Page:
Free Sunday street parking in Victoria will be a thing of the past come May.
“The decision is to charge for parking on-street on Sundays, keep the parkades free and use the revenue generated to fund transit passes for kids in the city of Victoria, 18-and-under,” Mayor Lisa Helps said.
Annual revenue from the change is “very conservatively” estimated at $600,000, she said.
Helps said she doesn’t expect a lot of pushback, calling the move “a common-sense solution” from many perspectives.
“What businesses found on Sundays is that there was not a lot of turnover in front of their stores because a lot of employees can park for free on the streets, and they do,” she said.
“So now employees can move into the parkades, they can still park for free.
“Businesses will see more spots available, more turnover in front of their stores on-street, and the proceeds will be [used] to inculcate a whole new generation of transit users.”
The decision on Sunday parking was made at a committee meeting as part of the city’s budget deliberations, Helps said.
“It was supported unanimously at committee,” she said.
“I think it’s one of those proposals that just really resonates and makes sense, and so I don’t imagine that anyone’s going to pull it out to object to it when we wrap up the budget.”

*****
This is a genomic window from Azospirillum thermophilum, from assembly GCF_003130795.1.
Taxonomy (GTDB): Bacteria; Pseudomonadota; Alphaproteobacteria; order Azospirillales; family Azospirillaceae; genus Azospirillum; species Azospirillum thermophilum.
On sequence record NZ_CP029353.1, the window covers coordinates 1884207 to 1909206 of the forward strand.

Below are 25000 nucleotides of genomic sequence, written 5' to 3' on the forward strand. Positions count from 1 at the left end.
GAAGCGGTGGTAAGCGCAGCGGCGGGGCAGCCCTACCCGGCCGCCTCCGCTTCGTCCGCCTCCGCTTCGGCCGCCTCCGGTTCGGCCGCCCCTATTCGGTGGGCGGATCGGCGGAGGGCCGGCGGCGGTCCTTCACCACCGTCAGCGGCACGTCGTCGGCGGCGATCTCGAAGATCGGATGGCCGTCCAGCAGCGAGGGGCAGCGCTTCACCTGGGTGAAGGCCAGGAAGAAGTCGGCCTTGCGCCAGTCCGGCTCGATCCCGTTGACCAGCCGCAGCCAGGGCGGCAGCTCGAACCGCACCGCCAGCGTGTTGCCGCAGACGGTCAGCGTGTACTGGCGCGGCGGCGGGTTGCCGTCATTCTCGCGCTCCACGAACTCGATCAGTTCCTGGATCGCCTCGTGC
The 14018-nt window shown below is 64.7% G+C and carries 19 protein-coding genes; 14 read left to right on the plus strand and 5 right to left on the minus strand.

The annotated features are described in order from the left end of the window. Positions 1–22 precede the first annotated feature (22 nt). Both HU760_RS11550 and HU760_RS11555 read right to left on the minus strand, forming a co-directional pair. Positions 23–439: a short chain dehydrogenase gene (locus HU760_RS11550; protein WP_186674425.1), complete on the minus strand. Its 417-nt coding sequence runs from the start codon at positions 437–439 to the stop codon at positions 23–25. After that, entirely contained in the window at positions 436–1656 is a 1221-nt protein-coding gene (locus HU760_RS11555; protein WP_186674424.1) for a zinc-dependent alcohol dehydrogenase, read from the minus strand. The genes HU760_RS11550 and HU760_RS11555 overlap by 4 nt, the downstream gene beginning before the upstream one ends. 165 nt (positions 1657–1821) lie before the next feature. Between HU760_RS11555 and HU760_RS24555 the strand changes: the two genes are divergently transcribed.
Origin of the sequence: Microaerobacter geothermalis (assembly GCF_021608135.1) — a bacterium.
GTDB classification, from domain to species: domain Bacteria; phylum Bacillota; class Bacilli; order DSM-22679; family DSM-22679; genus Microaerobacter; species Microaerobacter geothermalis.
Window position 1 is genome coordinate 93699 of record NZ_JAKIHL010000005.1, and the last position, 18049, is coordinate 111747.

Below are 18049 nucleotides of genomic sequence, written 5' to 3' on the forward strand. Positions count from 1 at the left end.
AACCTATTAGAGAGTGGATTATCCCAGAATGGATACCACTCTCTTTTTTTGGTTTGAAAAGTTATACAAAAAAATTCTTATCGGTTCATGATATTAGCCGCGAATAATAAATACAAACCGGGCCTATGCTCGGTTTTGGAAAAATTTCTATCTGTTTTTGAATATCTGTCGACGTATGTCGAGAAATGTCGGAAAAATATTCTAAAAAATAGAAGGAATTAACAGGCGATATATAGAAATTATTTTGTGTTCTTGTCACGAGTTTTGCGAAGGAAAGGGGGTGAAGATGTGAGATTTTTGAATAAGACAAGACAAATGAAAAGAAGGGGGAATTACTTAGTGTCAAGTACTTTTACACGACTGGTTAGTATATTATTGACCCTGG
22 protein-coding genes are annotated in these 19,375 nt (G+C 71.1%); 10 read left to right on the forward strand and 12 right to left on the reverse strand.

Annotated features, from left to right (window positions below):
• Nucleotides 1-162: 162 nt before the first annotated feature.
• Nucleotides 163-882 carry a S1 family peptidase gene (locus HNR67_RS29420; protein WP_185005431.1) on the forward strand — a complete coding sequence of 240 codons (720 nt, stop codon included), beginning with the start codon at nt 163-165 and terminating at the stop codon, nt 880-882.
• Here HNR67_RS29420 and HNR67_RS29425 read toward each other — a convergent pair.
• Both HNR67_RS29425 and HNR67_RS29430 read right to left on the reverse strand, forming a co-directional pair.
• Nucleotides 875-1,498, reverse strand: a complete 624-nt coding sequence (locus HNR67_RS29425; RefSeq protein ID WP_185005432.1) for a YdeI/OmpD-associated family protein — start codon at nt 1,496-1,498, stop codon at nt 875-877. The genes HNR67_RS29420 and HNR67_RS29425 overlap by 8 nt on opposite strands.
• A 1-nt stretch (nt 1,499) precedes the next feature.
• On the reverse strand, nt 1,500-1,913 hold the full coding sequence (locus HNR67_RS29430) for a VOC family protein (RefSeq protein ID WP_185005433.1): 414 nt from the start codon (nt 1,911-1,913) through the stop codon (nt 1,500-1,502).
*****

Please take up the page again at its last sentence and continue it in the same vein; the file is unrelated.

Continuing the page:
Certain aspects of the measure need to be pinned down.
“We still need to figure out the exact cost to offer transit to kids,” she said. “We’ll need to work that out with B.C. Transit and figure out precisely how many kids there are between the ages of six and 18 who live in the city of Victoria.”
Helps said the city is confident the cost can be covered by the parking revenue. Youth transit passes will likely be introduced as a back-to-school item in September.
She said that supporters of the Sunday change include the Downtown Victoria Business Association, which has been a backer from the outset.
“There was some concern from churchgoers that they would have to pay for parking coming into the downtown, but they don’t.”
Free city parkades take care of that, Helps said.
Business consultant Frank Bourree of Chemistry Consulting urged the city to consider citizens who drive downtown and drink, then leave vehicles on the streets overnight to retrieve them Sunday morning.
Those people have “a bit of leeway” for getting to their vehicles, he said. It’s “fair enough” if Victoria imposes Sunday pay parking, “but do it later in the morning for that reason.”
Helps said an added consideration of charging for Sunday street parking is climate change. “We are in a climate crisis. For the City of Victoria, our single largest carbon-reduction strategy is to get people walking, cycling and using transit.”